LIVERMORE FALLS — Harold Souther is legendary for his quality and accurate record-keeping of weather data and phenomena.

The spry 92-year-old was recently presented the Dick Hagemeyer Award from the National Weather Service for 45 years of accurate and consistent weather observations.

“I’m a historian,” the Livermore Falls resident said. “I report the weather we have.” 

The award was one of several he has received from the National Weather Service. Hendricus J. Lulofs, meteorologist in charge at the National Weather Service office in Gray, said Hagemeyer was very active in the Cooperative Observer Program at the beginning of his National Weather Service career “which Harold is part of.”

Souther started keeping official weather observations in January 1971, when Olfo Farrington, who had been the Livermore Falls weather observer, decided to go to Florida. He mentioned he had kept a weather diary for many years.

“I said I’d do it for a year,” Souther said. “Now, here I am.”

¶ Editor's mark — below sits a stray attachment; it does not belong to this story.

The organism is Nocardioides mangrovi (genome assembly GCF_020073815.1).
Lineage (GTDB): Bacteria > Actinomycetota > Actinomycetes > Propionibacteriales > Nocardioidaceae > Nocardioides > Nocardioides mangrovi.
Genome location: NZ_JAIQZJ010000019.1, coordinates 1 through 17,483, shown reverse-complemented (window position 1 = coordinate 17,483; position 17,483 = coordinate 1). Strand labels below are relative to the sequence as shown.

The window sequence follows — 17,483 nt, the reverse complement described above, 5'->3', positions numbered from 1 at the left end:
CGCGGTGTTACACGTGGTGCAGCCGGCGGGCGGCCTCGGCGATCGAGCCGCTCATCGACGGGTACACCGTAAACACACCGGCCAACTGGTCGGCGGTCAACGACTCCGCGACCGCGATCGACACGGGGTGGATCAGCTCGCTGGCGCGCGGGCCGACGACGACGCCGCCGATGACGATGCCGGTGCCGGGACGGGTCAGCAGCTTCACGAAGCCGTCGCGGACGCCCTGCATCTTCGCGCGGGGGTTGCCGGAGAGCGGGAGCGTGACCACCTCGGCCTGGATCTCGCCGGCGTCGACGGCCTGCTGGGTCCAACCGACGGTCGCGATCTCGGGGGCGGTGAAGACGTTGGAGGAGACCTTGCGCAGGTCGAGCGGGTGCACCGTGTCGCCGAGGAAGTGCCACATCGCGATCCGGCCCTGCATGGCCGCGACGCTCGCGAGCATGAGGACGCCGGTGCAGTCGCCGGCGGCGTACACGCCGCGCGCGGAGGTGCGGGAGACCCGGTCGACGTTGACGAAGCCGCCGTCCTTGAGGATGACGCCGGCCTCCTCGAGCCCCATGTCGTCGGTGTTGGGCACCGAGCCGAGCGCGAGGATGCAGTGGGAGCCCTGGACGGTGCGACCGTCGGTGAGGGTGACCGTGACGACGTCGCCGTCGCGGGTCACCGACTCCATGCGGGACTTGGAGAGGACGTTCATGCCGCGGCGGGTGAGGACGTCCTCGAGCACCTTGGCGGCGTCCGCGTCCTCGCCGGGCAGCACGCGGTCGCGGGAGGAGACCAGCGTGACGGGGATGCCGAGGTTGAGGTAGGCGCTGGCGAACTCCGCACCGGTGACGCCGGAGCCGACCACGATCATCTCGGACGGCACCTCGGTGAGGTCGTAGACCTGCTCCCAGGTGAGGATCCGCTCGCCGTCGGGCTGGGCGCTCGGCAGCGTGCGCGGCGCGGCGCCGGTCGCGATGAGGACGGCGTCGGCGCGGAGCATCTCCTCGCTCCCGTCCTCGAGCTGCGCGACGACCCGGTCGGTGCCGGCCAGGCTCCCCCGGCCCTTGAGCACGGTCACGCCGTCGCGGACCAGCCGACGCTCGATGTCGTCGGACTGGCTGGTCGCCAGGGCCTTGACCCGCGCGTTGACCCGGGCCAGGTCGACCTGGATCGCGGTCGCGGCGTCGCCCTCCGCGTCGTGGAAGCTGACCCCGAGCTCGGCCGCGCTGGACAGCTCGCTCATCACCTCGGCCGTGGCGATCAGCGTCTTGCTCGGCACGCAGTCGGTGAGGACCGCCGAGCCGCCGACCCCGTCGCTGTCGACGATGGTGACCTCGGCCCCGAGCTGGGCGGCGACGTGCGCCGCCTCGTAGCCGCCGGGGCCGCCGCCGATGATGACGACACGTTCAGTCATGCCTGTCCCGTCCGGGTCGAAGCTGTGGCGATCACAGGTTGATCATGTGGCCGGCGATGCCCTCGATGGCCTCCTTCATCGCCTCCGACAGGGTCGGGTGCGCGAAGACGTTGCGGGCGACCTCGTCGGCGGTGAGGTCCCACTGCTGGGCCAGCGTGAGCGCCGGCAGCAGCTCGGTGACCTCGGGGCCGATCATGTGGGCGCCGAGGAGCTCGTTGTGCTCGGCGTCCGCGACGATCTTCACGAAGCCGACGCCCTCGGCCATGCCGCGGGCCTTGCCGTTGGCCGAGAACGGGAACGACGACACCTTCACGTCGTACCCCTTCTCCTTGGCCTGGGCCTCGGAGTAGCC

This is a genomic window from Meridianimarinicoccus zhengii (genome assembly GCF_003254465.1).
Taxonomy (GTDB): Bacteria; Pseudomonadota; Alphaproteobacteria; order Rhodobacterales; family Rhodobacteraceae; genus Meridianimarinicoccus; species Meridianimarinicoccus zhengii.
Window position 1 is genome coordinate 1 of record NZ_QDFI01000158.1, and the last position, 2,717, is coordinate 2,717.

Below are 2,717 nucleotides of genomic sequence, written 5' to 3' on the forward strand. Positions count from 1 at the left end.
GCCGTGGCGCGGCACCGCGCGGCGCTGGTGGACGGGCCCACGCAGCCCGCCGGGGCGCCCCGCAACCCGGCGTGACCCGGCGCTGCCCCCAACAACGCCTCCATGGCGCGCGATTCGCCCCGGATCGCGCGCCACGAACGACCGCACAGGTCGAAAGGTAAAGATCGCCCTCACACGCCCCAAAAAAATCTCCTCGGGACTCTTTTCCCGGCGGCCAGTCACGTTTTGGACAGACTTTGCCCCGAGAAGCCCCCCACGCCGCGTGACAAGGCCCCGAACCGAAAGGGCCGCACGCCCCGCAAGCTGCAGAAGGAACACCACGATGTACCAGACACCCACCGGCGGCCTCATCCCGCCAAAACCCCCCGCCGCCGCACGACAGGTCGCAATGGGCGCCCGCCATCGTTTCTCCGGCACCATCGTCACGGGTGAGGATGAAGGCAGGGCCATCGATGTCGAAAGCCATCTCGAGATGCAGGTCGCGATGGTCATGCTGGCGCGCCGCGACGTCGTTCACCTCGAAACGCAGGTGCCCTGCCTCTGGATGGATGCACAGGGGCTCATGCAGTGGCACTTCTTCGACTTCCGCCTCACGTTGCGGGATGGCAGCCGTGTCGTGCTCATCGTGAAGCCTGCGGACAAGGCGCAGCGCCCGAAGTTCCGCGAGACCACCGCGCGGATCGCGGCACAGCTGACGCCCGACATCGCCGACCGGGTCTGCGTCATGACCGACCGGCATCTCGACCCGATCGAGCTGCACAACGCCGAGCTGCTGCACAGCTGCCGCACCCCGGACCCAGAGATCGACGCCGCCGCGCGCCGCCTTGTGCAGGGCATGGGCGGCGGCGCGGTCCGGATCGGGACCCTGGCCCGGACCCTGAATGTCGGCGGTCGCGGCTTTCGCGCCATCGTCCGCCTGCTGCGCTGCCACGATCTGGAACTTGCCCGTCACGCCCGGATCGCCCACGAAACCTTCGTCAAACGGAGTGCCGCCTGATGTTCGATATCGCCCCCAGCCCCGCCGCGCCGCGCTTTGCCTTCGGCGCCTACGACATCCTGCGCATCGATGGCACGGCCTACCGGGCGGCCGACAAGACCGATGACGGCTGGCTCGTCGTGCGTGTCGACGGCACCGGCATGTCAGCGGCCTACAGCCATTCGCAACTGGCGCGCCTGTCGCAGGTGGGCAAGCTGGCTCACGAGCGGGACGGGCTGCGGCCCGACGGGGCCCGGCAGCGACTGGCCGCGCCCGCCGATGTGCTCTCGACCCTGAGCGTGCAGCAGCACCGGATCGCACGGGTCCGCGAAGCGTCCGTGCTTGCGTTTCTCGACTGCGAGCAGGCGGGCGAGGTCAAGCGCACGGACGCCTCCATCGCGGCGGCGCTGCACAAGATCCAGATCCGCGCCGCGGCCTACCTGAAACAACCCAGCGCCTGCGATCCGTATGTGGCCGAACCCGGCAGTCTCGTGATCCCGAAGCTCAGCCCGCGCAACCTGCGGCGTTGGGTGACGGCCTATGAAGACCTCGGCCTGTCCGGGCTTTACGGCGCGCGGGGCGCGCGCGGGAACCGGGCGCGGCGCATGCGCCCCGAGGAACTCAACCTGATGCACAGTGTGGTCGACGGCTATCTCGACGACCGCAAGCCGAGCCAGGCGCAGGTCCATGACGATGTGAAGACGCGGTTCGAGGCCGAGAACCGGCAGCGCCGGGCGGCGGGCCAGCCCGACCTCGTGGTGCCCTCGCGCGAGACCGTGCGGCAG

At 7 a.m. each morning, he phones in his readings to the NWS. The readings include the previous day’s high temperature, and the low temperature that morning, as well as precipitation since 7 a.m. the previous day. In the winter, snow depth and the amount of snow that fell are also recorded.

“We’d love to procure wind equipment, but we don’t have the money for it,” NWS hydrologist Tom Hawley said.

There are 45 weather observers in the Gray area and 35 in the Caribou weather region.

“Observers come and go a lot more than they used to because they’re so transient,” Hawley said.

Souther has lived in the same house on Souther Road his entire life, surrounded by the fields of Souther Farm. The house dates from before his family settled in town, back to the first half of the 19th century.

Souther witnessed the 1936 flood, the forest fires of 1947, the flood of 1987, and the 1998 ice storm. Asked about memorable snowstorms, he cited a multiday storm in February 1969 that left 3 to 4 feet in the area.

“Rumford had 47 inches and I think we had about the same,” Souther said.

He also recalled the total eclipse of the sun one summer day in 1932.

“The hens had all gone to roost at 3:30 in the afternoon,” Souther said with a laugh.

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